As multiple positive COVID-19 tests from players suspended “Phase 2” workouts in St. Louis, the NHL and NHLPA are charging forward with plans for the immediate present and future, to the extend they can control.
Reports from TSN and the Athletic among others go into details:
After a marathon week of bargaining, the NHL and NHL Players’ Association are closing in on a tentative memorandum of understanding on an all-encompassing new six-year Collective Bargaining Agreement as well as all of the necessary Return to Play components to drop the puck on a 24-team play-in.
All is still pending final details and a PA vote, but key points are:
- Training camp for Return to Play pushed to July 13
- Players can opt out of the Return to Play, for any reason, without discipline or penalty
- The salary cap will freeze at $81.5 million for 2020-21 season (which likely will not begin until 2021, but which will be an 82-game season if at all possible), and will remain there until hockey-related revenues return to $4.8 billion.
- A revised CBA extends “labor peace” to 2025-26
- As previously reported, the NHL will allow participation in the 2022 and 2026 Olympics, assuming they can work out details with the IIHF and IOC. And assuming those Olympics happen as scheduled.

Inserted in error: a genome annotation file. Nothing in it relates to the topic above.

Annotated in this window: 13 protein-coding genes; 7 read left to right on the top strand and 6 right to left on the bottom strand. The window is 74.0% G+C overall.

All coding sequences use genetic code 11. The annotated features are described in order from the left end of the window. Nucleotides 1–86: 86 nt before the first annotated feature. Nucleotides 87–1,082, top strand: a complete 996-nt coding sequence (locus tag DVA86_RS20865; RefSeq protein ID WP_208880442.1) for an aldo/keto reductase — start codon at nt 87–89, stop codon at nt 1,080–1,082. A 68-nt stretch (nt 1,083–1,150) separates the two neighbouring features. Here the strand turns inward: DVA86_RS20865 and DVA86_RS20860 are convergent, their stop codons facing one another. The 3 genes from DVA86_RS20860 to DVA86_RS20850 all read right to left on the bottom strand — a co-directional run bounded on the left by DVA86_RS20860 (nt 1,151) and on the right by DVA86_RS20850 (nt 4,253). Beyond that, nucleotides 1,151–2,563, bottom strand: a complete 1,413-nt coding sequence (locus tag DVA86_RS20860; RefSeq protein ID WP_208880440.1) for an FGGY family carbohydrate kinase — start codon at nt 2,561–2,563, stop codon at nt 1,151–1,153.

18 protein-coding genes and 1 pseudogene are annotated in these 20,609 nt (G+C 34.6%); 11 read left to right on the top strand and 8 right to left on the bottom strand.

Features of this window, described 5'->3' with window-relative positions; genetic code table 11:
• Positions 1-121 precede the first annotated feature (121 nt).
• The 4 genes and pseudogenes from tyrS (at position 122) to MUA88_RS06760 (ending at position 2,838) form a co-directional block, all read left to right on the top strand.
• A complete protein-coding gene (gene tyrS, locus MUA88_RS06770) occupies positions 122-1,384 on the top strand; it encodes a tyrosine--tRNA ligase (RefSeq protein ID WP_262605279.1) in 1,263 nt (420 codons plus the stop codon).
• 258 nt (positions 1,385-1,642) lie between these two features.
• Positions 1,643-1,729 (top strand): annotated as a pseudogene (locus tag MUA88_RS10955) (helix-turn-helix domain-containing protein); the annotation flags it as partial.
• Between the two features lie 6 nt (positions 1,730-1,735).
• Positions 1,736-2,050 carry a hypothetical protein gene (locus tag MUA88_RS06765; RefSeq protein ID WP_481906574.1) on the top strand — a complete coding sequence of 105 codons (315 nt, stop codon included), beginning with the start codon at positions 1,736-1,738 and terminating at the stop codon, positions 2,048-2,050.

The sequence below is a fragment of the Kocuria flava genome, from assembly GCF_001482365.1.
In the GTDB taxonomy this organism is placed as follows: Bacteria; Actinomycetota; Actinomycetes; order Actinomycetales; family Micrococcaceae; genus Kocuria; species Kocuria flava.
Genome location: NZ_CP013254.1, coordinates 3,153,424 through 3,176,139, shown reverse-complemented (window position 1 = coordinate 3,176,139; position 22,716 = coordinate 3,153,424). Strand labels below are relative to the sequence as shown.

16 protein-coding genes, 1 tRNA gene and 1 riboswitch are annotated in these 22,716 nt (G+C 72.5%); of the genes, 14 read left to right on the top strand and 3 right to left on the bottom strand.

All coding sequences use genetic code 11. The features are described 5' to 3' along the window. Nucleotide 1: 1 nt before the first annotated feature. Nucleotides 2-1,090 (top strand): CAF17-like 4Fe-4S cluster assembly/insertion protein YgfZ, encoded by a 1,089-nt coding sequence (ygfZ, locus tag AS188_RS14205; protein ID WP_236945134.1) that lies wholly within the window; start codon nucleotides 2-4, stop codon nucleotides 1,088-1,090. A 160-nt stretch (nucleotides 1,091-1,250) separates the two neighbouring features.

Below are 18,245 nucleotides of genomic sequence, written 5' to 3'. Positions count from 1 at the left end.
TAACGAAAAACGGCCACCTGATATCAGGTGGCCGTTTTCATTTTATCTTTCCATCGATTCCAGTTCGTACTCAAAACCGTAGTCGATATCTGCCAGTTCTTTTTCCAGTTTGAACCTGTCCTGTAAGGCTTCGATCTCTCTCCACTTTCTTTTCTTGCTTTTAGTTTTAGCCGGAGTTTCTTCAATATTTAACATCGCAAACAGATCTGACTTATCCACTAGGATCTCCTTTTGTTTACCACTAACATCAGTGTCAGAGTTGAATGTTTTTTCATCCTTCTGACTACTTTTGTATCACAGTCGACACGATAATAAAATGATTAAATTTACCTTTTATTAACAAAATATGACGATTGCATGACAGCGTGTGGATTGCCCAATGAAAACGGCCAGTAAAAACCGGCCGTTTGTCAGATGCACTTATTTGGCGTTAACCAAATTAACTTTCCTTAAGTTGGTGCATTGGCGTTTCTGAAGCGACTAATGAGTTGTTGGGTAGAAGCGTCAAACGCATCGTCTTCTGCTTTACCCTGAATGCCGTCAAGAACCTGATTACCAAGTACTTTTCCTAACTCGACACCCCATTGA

- A couple of other interesting CBA wrinkles include requiring No-Trade Clauses to travel with a player even if he’s traded, and the elimination of requiring waivers for players who begin a season in Europe before coming back to the U.S.
There’s more in that TSN story and in the Athletic. This is not the “Finally it’s official” story many have been waiting on, but it is the “this is gonna happen barring an an unexpected bombshell or player vote” story.
The real significance of this massive agreement (assuming it’s finalized/ratified) is that it provides a long-term, six-year plan and economic roadmap for players and owners to get through troubling economic times because of past, present and future impact of the pandemic.
— Bob McKenzie (@TSNBobMcKenzie) July 4, 2020
Meanwhile, many Islanders players involved in “Phase 2” practices are preparing for training camp in nine days. Like many teams, they benefit from the return to health of players like Casey Cizikas and Adam Pelech.
While we can’t definitively say hockey’s back, we can say we think it’s back, and for once we don’t have to worry about league-PA wars interrupting it. Just global health crises, is all.